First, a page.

IT'S a new, electronic portal where Australians can sign up to keep records of their medial history online - but not if your surname is O'Reilly, M'Gregor or D'Angelo.
The federal government owned up to an embarrassing blunder that blocks people with apostrophes from signing up to their new e-health service.
It follows concerns that people with other special characters in their names are also being refused access due to a glitch in the system.
A spokeswoman for the Department of Health and Ageing said staff were aware of the problem with apostrophes but denied there had been issues with other special characters like hyphens.

Auditor-General must audit e-health: Coalition

  • by: Karen Dearne and Fran Foo
  • From: The Australian
  • July 10, 2012 12:00AM
PRESSURE is building for the Auditor-General to examine the cost and performance of parties involved in the Gillard government's personally controlled e-health record program after a dismal launch last week.
Opposition e-health spokesman Andrew Southcott said that given "almost $1 billion of taxpayers' money has been spent or allocated for this in the past two years, it would be prudent for the Australian National Audit Office to examine the PCEHR program".
IT projects were "notorious for costing a lot more than expected and delivering a lot less than expected, and this seems to be in that category".

Call for secure messaging as Coalition demands e-health audit

10th Jul 2012
The government has been urged to focus its attention on developing secure messaging systems for GPs and other doctors in the wake of last week’s jittery e-health records system launch.
Shadow parliamentary secretary for primary healthcare Dr Andrew Southcott told MO the government should have spent the past two years developing secure messaging and other “incremental steps” rather than going for the “big bang, blockbuster approach” by launching e-health records.
Dr Southcott said he would write to the Attorney General to ask that the Australian National Audit Office examine how the government had spent “almost $1 billion” developing the records system.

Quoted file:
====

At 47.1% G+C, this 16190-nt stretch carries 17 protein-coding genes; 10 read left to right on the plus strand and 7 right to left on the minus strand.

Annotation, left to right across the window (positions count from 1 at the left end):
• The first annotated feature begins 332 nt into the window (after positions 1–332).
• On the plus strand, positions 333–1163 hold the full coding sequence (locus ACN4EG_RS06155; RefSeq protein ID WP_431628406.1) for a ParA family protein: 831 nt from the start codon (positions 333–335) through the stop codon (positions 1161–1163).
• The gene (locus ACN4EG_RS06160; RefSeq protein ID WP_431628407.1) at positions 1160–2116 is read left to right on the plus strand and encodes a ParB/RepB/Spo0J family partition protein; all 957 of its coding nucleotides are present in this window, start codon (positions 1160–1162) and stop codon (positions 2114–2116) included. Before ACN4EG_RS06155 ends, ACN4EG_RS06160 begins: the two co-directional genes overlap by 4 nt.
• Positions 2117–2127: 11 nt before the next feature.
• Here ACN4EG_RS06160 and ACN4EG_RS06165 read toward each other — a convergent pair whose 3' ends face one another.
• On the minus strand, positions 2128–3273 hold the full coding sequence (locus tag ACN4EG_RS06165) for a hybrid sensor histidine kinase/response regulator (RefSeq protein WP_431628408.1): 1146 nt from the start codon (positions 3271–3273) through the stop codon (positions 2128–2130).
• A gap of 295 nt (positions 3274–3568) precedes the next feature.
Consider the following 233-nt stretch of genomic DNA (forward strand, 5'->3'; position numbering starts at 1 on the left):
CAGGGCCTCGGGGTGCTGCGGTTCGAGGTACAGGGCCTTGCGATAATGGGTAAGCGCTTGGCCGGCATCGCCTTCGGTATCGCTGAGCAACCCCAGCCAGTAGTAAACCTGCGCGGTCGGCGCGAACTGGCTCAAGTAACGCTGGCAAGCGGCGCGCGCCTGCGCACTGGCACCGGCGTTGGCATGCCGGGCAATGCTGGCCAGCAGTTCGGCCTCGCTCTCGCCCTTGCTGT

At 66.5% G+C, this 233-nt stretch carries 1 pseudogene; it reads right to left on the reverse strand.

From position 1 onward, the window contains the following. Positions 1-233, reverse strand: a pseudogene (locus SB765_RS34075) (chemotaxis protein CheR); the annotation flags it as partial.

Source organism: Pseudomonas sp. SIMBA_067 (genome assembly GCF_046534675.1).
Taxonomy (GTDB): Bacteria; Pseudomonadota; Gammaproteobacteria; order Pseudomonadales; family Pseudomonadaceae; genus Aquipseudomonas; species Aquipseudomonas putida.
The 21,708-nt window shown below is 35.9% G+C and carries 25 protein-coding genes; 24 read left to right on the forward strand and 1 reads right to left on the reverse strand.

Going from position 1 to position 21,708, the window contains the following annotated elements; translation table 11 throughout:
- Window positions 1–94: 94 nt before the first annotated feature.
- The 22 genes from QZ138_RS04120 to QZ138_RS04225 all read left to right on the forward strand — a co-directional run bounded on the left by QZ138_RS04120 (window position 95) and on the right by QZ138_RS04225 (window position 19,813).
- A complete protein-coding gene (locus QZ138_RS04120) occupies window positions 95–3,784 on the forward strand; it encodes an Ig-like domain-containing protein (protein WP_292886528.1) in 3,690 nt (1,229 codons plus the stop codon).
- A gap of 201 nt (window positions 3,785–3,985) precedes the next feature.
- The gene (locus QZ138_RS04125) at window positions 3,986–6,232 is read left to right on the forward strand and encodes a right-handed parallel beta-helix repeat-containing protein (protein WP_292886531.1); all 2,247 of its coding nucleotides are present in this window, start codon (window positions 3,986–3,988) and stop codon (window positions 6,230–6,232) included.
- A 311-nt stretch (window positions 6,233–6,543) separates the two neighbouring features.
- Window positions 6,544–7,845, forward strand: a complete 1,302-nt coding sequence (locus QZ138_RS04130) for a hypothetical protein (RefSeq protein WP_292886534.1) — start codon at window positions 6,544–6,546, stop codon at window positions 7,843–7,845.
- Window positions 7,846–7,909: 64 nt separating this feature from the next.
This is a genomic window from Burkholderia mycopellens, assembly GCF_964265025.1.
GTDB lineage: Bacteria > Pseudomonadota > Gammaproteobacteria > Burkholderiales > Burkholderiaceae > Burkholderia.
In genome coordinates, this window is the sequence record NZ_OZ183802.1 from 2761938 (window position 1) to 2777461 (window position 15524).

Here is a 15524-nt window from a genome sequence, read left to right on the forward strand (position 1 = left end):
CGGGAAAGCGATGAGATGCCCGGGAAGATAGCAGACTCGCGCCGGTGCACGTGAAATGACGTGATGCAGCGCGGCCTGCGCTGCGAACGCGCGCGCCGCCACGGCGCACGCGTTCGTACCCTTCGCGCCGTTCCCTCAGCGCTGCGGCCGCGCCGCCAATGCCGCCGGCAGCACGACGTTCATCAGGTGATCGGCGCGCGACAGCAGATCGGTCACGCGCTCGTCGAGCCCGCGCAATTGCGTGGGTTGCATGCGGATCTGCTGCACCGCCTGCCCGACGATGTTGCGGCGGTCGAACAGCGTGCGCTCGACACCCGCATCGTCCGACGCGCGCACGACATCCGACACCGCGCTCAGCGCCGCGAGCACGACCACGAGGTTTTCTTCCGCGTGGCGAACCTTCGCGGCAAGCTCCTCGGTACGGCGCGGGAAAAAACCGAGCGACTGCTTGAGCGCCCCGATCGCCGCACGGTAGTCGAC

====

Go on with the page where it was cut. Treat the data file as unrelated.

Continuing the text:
NEHTA knew of PCEHR delays

  • by: Karen Dearne
  • From: Australian IT
  • July 11, 2012 12:00AM
ALMOST all the functionality of the new personally controlled e-health record system is delayed until at least August, the National E-Health Transition Authority's head of the PCEHR program admitted four days before the go-live.
"At the moment, we are in the final stages of the production build-out and final verification testing," Andrew Howard told a vendors' webinar on June 27.
"Everything is on track for a successful launch (of the consumer portal and online registration system) over the weekend."
But Mr Howard said plans for the release of the provider portal were not yet settled.

Sideshow obstructs e-health traffic

THERE is a truck trundling across Australia that should be pulled over and its owners charged with false and misleading advertising.
It's the Model Healthcare Community Roadshow, and it claims the Gillard government's $1 billion personally controlled e-health record guarantees "your health e-info travels with you".
Although that is indeed the aim of modern electronic health systems, the PCEHR is a repository containing a static, point-in-time medical summary uploaded by your GP, and possibly a few "event summaries" from other practitioners.

The conversation is starting....just4docs

13 July, 2012 Dr Kerri Parnell
Australian Doctor is developing a new online community exclusively for doctors called just4docs.
Many of you already comment on the Australian Doctor website or talk about our stories with colleagues. In the near future you will be able to continue that dialogue on a secure social network called just4docs.
Over recent months, a small group of GPs has been helping this secure doctor-only community take shape. The time has now come to widen the conversation and if you want to be the first in line to join, we would love you to register your interest.